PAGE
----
We don’t think so. 95% of job boards are littered with adverts written by agency recruiters, most of them generic and often you see the same job advertised by multiple recruiters (and perhaps occasionally even the actual employer) on the same job board.
Agency recruiters always pay a lot less (per posting) to advertise than employers, so they end up being full of hundreds of junk postings, which in turn means that direct applicants hardly ever look at them. Furthermore, job boards’ fundamental problem from an employer’s perspective is that when they pay to post an advert, they receive direct applicants, but often the same individuals then register in the job boards’ database (accessed by agency recruiters) or even then also apply directly to agency recruiters.
So, employers are paying to populate a database which is then available to agency recruiters who will compete to place a good candidate with any other of their clients? Is this really in the interests of an employer paying more than an agency recruiter to attract jobseekers in the first place?
Direct applicants almost have no choice but to use agency recruiters – they don’t have the time (or can’t be bothered) to sift through hundreds of adverts, or find dull employer websites that they never get a response from anyway. They simply choose the path of least resistance, use agency recruiters and the recruitment merry-go-round persists.
Social Media (which isn’t LinkedIn)
This section is going to be brief. Put simply, I can’t really see how social media (other than LinkedIn and perhaps even Twitter) can practically be boxed as anything other than a helpful tool for any company recruiting. Aside from Huge consumer brands like Nike or Coca-Cola, how can your average professional services firm realistically rely on social media to cover their recruitment? There’s some gaps in thinking around the practicalities of social media recruitment, particularly for companies in markets that don’t lend themselves to that kind promotion.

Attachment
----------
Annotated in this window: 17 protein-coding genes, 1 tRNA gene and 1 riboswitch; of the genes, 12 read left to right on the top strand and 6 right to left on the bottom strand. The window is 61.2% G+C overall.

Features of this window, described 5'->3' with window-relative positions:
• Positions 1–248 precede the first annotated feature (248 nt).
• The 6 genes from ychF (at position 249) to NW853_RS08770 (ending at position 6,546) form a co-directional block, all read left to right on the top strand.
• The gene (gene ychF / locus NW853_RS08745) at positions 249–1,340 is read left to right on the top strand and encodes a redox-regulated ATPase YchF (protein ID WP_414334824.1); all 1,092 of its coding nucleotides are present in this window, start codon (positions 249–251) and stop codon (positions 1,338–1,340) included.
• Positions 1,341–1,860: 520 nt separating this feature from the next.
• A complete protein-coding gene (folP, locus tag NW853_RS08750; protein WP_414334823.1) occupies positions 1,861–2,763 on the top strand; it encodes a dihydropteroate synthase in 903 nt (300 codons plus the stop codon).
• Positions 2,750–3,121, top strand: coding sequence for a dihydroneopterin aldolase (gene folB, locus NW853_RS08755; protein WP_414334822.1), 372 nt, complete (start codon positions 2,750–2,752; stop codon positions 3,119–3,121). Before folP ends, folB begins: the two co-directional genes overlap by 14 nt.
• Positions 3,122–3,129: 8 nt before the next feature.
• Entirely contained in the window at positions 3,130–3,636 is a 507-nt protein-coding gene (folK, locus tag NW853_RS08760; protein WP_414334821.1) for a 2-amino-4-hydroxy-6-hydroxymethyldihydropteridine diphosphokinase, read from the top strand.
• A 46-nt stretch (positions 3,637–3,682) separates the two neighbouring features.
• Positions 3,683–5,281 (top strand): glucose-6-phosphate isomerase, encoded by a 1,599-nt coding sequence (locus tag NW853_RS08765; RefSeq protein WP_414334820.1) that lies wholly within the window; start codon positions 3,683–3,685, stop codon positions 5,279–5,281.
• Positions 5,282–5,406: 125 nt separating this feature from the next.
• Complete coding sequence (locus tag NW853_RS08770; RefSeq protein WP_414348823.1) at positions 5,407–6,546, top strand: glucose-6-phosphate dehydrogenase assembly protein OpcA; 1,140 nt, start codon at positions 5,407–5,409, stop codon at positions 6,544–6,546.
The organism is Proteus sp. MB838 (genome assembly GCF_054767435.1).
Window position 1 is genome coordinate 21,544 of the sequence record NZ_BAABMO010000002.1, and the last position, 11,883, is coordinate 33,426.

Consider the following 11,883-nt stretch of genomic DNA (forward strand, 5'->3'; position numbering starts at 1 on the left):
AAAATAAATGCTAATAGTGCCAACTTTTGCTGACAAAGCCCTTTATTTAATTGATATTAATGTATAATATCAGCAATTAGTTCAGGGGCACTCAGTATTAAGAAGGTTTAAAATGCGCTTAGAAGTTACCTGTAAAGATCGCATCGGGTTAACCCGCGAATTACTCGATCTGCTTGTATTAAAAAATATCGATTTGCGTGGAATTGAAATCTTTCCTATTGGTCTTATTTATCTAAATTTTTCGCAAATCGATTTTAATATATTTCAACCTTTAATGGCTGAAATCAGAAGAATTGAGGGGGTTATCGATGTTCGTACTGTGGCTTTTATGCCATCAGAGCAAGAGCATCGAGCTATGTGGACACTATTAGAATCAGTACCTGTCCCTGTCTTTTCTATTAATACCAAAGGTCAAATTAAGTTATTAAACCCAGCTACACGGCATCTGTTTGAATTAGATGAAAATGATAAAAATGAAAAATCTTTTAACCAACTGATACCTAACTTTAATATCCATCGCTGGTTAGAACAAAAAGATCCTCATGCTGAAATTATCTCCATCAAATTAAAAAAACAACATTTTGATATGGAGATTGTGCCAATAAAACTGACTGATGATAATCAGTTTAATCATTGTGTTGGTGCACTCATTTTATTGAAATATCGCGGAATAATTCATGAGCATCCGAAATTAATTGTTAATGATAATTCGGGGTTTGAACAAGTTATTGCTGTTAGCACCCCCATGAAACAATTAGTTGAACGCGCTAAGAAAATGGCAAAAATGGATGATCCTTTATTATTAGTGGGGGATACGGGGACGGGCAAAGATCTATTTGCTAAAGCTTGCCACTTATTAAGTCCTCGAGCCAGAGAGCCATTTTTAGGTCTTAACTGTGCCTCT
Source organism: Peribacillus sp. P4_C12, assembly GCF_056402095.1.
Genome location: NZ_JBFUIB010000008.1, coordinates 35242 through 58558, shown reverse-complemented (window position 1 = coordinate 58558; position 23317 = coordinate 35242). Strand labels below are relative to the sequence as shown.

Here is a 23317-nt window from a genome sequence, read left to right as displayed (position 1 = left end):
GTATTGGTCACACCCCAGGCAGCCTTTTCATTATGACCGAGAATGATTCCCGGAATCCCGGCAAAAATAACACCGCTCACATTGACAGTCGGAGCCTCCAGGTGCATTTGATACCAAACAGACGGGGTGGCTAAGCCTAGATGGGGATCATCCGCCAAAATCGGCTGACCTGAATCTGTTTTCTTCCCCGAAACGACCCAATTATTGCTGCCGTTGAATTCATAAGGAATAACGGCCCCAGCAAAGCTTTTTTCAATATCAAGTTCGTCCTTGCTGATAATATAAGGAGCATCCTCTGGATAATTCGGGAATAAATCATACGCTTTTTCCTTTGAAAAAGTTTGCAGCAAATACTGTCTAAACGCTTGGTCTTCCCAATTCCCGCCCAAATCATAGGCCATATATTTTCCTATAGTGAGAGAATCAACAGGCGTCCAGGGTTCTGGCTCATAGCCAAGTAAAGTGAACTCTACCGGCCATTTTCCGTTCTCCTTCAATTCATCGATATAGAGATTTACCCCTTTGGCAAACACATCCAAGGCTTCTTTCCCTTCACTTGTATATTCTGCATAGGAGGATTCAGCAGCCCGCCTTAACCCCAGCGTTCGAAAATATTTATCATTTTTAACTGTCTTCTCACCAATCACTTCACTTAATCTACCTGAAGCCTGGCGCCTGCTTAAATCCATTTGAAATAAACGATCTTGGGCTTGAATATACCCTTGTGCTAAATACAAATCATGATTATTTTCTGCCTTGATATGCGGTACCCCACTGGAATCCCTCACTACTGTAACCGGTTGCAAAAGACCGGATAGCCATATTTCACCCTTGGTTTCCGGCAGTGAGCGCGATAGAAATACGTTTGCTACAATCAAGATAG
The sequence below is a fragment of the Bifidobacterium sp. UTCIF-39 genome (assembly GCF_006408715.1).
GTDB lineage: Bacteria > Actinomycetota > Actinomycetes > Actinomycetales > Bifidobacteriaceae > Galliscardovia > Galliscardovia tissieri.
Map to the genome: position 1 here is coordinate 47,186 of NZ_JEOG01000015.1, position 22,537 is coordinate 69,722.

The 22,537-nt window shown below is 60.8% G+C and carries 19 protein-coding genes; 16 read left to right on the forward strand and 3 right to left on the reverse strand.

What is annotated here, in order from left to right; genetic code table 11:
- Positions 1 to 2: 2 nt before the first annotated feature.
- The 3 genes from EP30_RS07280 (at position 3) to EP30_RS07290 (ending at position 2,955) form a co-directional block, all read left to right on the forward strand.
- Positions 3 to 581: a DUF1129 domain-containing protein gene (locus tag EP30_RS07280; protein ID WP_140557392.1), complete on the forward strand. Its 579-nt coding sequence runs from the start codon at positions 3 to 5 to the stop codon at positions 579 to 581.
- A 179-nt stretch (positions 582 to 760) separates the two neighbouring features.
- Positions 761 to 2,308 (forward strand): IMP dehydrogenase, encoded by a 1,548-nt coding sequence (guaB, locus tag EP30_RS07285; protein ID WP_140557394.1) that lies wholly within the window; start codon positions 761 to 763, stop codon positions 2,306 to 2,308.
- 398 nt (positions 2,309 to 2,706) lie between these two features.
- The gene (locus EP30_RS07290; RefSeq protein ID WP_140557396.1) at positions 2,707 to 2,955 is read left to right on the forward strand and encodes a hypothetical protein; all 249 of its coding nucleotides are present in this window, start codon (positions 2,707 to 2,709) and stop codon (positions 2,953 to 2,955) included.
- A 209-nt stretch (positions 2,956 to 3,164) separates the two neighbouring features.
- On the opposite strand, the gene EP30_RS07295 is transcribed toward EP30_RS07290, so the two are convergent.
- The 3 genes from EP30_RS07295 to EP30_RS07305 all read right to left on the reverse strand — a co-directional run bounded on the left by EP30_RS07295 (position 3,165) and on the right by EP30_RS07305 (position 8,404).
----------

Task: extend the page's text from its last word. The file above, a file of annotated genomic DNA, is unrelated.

The basic fact remains that people tend not to want to advertise the fact that they’re looking for a new job. In some ways, the assumption that engineers are friends with other engineers on Facebook is, IMHO, an iffy starting point to practically structure a recruitment strategy on, unless maybe you’re in the business of finding a lot of people with not very specific skills or experience.
Aside from this, most social media profiles aren’t much use for job hunting and at best, given social media could potentially attract candidates into an application process, there’s still maybe 75% of the actual recruitment process to go through before they accept a role. It’s also worth pointing out that other social media platforms do nothing to assist employers in organising themselves through this process at all.
Social media recruitment solutions can clearly help employers to chip away at the problem of attracting ‘talent’ to apply to their jobs, but is it really the long-term, sustainable solution to reliable staffing? It can definitely help but we’re not so sure that in itself it is a complete answer and it certainly cannot stand alone as a tool for reliable recruitment at the moment.
What the recruitment process needs is a new model, a way of ultimately levelling the playing field in favour of actual employers. Unlike a lot of others, here at SBOJ.com we think that agency recruiters are a necessary piece of the puzzle and that they often play an invaluable role.
There must be a better way, a more efficient model that can carry recruitment forward in a fair and equal way, where ultimately the financial and consequential costs of recruiting are more manageable for employers.
SBOJ.com is coming this Summer – we have some answers to these questions and have offered some solutions to problems we think the market hasn’t even considered yet.
We’ll tell you a bit more over the next couple of months - watch this space for some proper innovation.